In memoriam: Gerhard Meissner
Gerhard Meissner, a professor at the University of North Carolina at Chapel Hill and a member of the American Society for Biochemistry and Molecular Biology for more than 40 years, died May 1. He was 84.
Born in Wilhelmshaven, Germany, on Jan. 26, 1937, Meissner received B.S. and M.S. degrees from the Free University of Berlin, then went on to earn a Ph.D. in physical chemistry from the Technical University of Berlin in 1965. He joined the UNC faculty in 1974 and was appointed professor of biochemistry and biophysics in the UNC School of Medicine in 1986.
Meissner’s major research interests included determining the structure and function of ion channels and calcium signaling in cardiac and skeletal muscle. His lab used mutagenesis, Ca2+ imaging and single-channel measurements to determine the molecular mechanisms underlying release channel/ryanodine receptor, or RyR1, function, with the goal of understanding the mechanisms of RyR1 channel ion conductance and selectivity, and gating by its multiple ligands, and how these processes are altered by mutations linked to muscle diseases such as central core disease and malignant hyperthermia.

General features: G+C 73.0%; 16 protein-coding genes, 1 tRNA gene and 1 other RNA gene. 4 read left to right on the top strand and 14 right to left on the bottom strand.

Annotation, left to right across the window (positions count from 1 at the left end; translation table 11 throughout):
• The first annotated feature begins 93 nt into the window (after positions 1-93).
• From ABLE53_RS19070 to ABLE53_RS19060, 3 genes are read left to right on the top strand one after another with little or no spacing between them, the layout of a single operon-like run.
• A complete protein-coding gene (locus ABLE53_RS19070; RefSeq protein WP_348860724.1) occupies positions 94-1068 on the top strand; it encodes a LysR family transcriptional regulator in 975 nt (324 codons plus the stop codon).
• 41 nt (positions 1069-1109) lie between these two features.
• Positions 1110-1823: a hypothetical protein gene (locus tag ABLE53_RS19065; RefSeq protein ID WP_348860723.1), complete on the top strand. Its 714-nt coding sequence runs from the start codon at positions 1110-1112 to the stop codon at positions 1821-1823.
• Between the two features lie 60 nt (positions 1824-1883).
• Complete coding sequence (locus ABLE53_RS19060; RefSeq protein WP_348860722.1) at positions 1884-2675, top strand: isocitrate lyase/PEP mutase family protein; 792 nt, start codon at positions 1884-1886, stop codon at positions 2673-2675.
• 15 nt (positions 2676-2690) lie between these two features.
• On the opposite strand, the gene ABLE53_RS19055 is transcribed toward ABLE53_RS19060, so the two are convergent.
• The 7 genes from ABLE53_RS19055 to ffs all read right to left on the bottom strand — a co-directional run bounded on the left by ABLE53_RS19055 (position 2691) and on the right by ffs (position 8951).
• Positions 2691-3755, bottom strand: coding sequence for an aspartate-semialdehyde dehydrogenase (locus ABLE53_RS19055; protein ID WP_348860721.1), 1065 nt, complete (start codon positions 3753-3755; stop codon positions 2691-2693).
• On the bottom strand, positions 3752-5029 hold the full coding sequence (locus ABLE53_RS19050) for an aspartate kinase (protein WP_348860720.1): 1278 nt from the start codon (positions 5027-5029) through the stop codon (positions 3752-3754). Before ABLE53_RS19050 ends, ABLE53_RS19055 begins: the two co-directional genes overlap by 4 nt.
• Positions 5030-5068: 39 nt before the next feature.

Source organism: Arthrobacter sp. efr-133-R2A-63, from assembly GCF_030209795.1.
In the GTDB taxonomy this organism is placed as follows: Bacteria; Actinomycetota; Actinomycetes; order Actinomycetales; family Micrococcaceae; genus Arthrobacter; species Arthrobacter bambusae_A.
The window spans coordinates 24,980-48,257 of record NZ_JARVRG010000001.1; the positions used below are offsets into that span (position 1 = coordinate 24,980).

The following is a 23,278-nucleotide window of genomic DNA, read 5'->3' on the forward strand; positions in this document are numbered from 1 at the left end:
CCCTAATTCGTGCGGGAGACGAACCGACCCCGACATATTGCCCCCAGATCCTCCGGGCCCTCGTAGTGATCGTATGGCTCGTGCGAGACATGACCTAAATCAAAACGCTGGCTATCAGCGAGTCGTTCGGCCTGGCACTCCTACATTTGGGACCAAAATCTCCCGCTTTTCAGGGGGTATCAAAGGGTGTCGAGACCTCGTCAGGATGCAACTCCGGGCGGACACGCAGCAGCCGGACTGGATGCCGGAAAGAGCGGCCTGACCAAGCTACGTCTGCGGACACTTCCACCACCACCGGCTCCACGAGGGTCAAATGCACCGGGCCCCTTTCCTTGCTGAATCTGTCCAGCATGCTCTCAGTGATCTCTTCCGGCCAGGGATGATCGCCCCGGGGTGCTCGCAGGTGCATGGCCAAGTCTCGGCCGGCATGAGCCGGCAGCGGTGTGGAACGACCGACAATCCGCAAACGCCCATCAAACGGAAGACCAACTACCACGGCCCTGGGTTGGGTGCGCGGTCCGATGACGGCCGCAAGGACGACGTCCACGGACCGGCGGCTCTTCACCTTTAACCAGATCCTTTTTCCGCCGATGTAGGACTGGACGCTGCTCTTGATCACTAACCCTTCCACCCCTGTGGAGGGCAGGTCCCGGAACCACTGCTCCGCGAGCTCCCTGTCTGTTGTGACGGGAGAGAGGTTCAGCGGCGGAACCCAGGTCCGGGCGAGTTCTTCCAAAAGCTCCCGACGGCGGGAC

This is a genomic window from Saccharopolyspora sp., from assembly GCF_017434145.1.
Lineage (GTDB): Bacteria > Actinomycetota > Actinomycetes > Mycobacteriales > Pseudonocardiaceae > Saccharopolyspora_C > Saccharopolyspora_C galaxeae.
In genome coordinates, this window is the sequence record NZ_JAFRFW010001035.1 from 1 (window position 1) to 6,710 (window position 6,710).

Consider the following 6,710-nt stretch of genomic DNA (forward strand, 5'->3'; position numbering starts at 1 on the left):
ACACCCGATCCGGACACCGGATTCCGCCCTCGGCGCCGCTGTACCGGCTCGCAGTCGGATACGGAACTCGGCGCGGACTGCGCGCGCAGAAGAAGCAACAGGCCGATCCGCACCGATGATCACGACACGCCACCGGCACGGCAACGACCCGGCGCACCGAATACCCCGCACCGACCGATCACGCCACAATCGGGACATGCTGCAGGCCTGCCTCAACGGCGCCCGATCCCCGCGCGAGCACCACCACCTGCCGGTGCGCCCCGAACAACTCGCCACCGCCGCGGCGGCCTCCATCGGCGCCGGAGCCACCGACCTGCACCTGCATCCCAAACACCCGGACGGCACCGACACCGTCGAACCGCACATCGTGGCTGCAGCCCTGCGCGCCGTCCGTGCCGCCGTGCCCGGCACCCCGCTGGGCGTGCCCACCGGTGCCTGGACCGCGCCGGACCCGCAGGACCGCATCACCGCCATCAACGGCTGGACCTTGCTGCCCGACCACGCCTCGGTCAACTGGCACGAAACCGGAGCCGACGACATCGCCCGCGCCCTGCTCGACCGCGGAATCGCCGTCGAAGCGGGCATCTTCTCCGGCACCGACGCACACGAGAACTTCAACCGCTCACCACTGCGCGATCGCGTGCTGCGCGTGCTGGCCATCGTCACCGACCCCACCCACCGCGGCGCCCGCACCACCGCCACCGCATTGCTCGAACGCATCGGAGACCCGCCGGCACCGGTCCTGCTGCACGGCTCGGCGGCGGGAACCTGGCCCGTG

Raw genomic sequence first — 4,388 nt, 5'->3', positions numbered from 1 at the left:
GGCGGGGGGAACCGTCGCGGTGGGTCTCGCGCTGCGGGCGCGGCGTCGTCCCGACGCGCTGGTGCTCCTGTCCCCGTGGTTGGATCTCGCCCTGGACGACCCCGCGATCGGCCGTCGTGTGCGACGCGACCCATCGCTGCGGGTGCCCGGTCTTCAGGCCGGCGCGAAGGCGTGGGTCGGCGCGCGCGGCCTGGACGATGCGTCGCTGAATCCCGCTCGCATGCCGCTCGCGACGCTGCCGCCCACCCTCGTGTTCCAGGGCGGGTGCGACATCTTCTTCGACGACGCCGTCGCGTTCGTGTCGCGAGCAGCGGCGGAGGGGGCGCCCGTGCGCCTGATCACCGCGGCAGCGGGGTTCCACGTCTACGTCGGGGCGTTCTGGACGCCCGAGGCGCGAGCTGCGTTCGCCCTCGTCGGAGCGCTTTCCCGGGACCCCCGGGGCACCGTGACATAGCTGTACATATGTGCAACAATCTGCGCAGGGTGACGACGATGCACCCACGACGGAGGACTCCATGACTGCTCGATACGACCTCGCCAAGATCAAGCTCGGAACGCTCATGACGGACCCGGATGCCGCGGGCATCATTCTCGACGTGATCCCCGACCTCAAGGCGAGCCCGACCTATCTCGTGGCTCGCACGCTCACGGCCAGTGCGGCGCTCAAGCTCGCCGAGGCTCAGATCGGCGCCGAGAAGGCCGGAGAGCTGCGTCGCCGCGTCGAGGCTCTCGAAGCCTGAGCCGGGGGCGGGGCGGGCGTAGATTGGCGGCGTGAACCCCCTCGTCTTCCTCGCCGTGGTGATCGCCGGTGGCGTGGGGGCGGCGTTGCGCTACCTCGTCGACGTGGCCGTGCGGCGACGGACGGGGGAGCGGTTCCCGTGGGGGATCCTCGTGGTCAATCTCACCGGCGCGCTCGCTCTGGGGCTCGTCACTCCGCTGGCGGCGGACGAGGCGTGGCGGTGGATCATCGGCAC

Meissner was a Gosney fellow and Volkswagenstiftung fellow at the California Institute of Technology, a fellow of the Biophysical Society and an established investigator of the American Heart Association. He received continuous funding from the National Institutes of Health that included two NIH MERIT Awards from 1990 to 2000 and 2010 to 2021.
He is survived by his wife, Elizabeth M. Wilson, and sons, Eric G. Meissner and Geoffrey W. Meissner.
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